Sons of God, Daughters of Man
Sons of God Daughters of Man is an exceptionally creative generally well-written book. Set in a future world Pangea where mankind has migrated away from a dying Earth through mystic portals the characters are persuasive and the dialog first rate. Pangea is divided amongst enclaves of low technology refugees a high-technology citadel ruled by an evil overlord and the native Pynxians who have been driven underground by the ancestors of current inhabitants.
Despite the author’s talent and vision the complexity of the story line is a bit more than he could successfully pull off in part due to the word-count. Although the book weighs in at a hefty 367 pages the book is printed in double-spaced type so it is actually a bit less than half that length. While this layout makes for a quick review it sacrifices readability in the name of brevity. Transitions in particular are choppy doing in mere paragraphs what most authors take full chapters to accomplish. This works reasonably well in the second half of the book once readers have gotten to know the characters and settings but it is quite challenging in the first half of the book where the storyline bounces around erratically.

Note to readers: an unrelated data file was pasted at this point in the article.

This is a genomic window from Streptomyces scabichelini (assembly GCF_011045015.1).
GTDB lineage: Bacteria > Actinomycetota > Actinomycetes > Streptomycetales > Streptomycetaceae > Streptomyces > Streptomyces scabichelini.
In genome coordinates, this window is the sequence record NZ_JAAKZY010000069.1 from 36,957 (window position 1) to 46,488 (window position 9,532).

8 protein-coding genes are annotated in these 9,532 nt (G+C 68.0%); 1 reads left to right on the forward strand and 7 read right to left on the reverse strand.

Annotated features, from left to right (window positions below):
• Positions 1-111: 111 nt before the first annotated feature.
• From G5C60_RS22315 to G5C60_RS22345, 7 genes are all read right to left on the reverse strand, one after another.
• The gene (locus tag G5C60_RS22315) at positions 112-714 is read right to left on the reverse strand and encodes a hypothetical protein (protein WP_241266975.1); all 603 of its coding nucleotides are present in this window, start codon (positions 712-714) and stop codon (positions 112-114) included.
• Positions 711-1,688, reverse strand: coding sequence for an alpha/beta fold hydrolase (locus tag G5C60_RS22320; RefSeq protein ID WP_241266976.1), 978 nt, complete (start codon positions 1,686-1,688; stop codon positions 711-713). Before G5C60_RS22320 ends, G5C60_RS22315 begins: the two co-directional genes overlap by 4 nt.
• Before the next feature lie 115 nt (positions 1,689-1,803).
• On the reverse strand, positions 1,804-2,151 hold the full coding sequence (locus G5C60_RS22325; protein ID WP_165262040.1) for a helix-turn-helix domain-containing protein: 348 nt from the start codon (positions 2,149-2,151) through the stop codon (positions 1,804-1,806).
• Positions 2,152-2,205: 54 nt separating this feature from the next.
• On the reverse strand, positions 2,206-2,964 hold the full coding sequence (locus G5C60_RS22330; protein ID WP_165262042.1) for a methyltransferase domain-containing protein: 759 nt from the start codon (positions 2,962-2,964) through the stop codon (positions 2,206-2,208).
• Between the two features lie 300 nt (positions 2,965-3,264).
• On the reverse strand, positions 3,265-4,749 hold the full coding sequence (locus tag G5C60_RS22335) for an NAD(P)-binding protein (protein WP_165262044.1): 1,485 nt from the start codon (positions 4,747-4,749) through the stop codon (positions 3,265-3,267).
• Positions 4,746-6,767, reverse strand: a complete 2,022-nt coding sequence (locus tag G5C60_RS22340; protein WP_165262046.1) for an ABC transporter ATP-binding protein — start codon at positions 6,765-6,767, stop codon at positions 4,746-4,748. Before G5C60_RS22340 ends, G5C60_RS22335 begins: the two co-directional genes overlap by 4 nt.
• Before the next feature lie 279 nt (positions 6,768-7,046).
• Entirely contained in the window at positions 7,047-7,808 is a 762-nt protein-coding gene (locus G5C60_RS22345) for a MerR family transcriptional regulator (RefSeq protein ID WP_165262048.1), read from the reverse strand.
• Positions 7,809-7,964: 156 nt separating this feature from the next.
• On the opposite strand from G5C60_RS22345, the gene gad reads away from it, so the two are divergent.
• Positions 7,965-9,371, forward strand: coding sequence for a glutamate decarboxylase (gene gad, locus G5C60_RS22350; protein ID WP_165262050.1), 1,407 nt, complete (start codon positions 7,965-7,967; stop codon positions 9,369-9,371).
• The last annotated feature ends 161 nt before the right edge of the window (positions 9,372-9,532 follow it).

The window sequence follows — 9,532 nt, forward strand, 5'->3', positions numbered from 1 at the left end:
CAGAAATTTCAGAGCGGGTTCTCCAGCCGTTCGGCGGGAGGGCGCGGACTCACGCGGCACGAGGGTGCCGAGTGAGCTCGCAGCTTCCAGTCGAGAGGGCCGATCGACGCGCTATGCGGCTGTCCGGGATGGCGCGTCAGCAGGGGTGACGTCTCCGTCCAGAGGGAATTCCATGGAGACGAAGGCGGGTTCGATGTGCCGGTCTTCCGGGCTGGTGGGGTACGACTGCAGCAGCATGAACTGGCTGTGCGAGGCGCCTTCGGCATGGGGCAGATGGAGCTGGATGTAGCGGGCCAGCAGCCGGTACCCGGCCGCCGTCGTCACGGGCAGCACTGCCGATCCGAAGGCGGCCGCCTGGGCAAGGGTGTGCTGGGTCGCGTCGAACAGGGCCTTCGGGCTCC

There are some logic issues as well. When stung by a poisonous thorn worm Lyle the main character plucks the deadly insect from his flesh carries it out the door and gently tosses it outside rather than hurling it to the floor and crushing it under his boot heel as one might expect him to do. Further while the high-tech city of Adrias populated by red-haired individuals is well known to the surrounding communities who sell them food but the superstitious population still hunts red-haired people as witches.
Grych portrays true goodness as well as bona fide evil in a convincing manner. In a caveat that can only recommend the storytelling there are parts that will make the reader shudder even while he’s finding it hard to tear himself away. Some highly disturbing images such as a decapitated Adriasian who lives on in agony for several minutes unable to do more than open or close his eyes and the semi-graphic rapes of both a man and a woman by a hermaphrodite demon-like Pynx live on long past their fictional demise.
Despite the creativity and originality of the book Sons of God Daughters of Man would be much easier to recommend had it been released as a value-priced mass market paperback. Hardcover prices and the diluted typography make it tough to justify the purchase. Nevertheless the author has enough raw talent that we can expect great things from him in the future as he matures in his writing.
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